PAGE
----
Oh Christmas Tree, Oh Christmas Tree…

One of the most popular symbols of the festive season is the Christmas tree, with its familiar fir-tree shape. Interestingly, the blades of three 16th-century Italian partizans in the Armouries’ collection all have a design in pointillé decoration which distinctly resembles this same recognisable outline of a fir tree. There is no evidence that this is what the design was actually intended to represent, but the similarity is striking. The outline of the staggered branches is depicted in small punched dots around the medial ridges of the blades.

Christmas tree partizan close up

Christmas tree partizan close up

Partizans were amongst a variety of European two-handed staff weapons that developed and experienced widespread usage in the 15th and 16th centuries. During this time, foot soldiers became increasingly important on the battlefield, and infantry militias from Switzerland, Italy and the Netherlands successfully fought against armies of mounted knights. These three partizans were part of the group of staff weapons that were imported from Italy by King Henry VIII, and formed part of his arsenal. Their long ‘ox-tongue’ type blades have a spear point and projecting, upturned lugs at the base. They are mounted on wooden shafts which are approximately nine feet (nearly three metres) long.

Christmas tree partizan

Christmas tree partizan

By the 17th century, the manufacture of partizans and their practical use as battlefield weapons was declining, but they continued to have a role as ceremonial weapons associated with military rank. For this purpose the blades were often shortened and highly ornamented. In this guise they came to be known as ‘spontons’ or ‘spontoons’.

The decoration on these particular partizans is not especially elaborate though, which may suggest that they were intended to be more functional than ornamental. The design on the blades seems immediately familiar to contemporary audiences as the outline of a fir tree, but why it was used is an intriguing question to which we cannot yet provide an answer. Was it simply a popular decorative motif for this type of weapon, or did it possess a greater symbolic meaning than we realise? It is unlikely to be a reference to a Christmas tree as we would understand it, because when these partizans were made in the 16th century, the custom of the Christmas tree was not well established outside Northern Germany; the rest of Europe only embraced the tradition a few centuries later.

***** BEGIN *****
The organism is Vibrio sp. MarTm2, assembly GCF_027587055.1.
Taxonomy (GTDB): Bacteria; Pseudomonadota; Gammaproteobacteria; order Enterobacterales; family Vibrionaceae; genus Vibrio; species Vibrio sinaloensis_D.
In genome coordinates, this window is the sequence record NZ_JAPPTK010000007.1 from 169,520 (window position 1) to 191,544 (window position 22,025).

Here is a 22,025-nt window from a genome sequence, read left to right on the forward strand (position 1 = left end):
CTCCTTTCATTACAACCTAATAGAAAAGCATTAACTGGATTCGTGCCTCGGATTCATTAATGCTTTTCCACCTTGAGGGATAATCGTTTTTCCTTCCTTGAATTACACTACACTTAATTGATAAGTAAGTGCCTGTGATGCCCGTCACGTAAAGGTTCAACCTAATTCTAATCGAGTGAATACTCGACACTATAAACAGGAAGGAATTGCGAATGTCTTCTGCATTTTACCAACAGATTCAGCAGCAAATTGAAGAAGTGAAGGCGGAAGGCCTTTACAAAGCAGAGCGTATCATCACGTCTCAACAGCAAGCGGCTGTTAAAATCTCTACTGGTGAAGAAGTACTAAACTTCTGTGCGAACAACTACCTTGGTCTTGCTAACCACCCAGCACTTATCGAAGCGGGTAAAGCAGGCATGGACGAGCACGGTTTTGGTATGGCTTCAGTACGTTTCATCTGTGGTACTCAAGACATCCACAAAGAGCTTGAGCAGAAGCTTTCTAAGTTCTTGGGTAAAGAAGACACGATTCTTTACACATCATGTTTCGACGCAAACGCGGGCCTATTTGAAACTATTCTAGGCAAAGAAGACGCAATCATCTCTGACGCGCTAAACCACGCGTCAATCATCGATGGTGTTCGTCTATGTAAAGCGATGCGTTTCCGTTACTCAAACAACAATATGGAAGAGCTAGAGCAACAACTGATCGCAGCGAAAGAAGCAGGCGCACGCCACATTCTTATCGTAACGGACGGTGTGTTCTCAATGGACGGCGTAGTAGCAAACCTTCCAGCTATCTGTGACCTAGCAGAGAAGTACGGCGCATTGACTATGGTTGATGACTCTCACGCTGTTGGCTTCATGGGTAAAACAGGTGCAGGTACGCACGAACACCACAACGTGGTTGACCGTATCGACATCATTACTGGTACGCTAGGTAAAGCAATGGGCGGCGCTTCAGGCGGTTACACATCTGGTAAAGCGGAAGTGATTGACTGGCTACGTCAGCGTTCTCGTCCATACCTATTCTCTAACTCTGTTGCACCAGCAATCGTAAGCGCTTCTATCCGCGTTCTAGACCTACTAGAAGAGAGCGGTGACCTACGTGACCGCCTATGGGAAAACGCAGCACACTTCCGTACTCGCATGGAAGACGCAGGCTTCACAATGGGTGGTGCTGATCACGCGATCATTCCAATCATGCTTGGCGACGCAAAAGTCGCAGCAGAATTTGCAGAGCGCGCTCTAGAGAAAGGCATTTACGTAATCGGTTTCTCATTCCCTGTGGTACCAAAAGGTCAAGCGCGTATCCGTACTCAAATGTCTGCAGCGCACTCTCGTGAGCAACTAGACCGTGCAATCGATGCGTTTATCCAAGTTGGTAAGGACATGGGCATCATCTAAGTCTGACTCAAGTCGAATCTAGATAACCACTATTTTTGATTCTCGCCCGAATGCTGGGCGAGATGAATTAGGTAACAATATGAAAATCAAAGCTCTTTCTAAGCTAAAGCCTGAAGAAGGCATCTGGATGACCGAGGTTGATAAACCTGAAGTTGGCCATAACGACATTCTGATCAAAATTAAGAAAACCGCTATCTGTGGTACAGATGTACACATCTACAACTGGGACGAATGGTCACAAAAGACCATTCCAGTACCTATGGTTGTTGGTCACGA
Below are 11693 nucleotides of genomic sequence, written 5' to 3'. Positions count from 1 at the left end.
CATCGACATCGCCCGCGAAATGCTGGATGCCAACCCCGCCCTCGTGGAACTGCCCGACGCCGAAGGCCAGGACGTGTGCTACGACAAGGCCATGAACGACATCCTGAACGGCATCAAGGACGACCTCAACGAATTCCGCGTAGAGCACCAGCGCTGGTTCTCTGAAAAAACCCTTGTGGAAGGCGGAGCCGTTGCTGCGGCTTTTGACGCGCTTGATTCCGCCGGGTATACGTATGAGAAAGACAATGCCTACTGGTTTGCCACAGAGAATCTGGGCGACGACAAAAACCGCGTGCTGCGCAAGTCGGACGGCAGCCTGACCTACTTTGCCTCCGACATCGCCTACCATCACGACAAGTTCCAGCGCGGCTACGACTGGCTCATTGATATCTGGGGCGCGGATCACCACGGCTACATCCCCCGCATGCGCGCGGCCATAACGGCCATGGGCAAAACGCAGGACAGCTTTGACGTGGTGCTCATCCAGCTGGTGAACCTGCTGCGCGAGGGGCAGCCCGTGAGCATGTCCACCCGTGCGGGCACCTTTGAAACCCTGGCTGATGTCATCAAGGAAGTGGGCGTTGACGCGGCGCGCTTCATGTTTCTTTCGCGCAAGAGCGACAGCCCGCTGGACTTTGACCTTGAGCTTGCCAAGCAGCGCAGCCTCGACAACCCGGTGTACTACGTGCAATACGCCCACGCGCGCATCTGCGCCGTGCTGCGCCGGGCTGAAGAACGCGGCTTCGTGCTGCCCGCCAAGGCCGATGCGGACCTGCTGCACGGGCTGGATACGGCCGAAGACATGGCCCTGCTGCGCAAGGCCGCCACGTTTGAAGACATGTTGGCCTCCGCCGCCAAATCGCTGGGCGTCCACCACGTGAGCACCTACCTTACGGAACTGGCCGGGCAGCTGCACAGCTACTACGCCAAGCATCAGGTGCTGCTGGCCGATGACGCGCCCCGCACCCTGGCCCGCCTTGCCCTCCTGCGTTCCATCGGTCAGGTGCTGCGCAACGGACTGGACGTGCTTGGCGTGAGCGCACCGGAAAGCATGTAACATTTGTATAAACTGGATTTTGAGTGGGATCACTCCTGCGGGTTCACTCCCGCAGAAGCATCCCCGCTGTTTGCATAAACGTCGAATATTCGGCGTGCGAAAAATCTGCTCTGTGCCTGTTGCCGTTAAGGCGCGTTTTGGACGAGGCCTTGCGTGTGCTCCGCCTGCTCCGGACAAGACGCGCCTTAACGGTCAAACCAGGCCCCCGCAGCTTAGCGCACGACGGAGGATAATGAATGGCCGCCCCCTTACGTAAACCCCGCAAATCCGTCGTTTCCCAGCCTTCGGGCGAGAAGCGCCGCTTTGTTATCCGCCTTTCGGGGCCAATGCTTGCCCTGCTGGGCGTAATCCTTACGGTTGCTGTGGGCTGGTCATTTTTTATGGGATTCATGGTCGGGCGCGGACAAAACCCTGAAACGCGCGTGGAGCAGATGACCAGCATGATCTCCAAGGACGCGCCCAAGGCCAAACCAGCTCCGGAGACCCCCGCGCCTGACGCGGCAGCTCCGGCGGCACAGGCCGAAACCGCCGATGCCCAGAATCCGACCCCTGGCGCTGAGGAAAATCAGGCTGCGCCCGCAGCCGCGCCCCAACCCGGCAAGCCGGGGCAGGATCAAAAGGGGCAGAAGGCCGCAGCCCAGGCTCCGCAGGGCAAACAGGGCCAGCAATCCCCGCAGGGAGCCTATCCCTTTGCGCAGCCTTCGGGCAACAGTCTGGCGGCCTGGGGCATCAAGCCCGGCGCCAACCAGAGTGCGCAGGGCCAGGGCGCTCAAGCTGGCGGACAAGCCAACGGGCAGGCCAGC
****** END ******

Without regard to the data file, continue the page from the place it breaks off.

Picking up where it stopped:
Blogger: Natasha Roberts, Curatorial Assistant

Becoming Florence

One of the most popular workshops with younger visitors to our education centre at Fort Nelson is the session about Florence Nightingale during which pupils investigate the life and times of the pioneering nurse. Our wrap-around service provides teachers with pre- and post-visit resources to enhance the time the children spend exploring our authentic Victorian fort.

In order to really bring history to life our Education Manager Eileen Clegg is regularly transformed into Florence Nightingale.

In order to really bring history to life our Education Manager Eileen Clegg regularly transforms into Florence Nightingale.

As part of their visit to Fort Nelson children get their hands on history through our special handling collection, they can explore the Victorian hospital ward and listen to the story of the ‘The lady with the lamp’ in the Fort’s atmospheric tunnels.

Blogger: Nicole Heard, Education Assistant

Christmas Box

At Christmas 1914, the teenage Princess Mary, daughter of King George V and Queen Mary, wanted to send a ‘gift from the Nation’ to all who were away from home for Christmas, fighting for our freedom. An advertisement in the national press invited contributions for a ‘Sailors & Soldiers Christmas Fund’.  Following a generous response from the public, the money was used to produce an embossed brass box, with various contents for the recipients.

The standard contents were 1oz of tobacco and 20 cigarettes, with a separate pipe and lighter. Non-smokers were alternatively offered a bullet pencil, writing paper and sweets.  Spices and sweets were provided for Indian troops, and chocolate for nurses. Most boxes also contained a Christmas card and a small photograph of Princess Mary.

The fund stayed open until 1920, and over 2.5 million boxes were delivered. Many of these survive, including one on display on the War gallery mezzanine, on loan from ex-senior curator of firearms at the Royal Armouries, Martin Pegler.

The Christmas Box on display in the War Gallery

The Christmas Box on display in the War Gallery

Martin writes: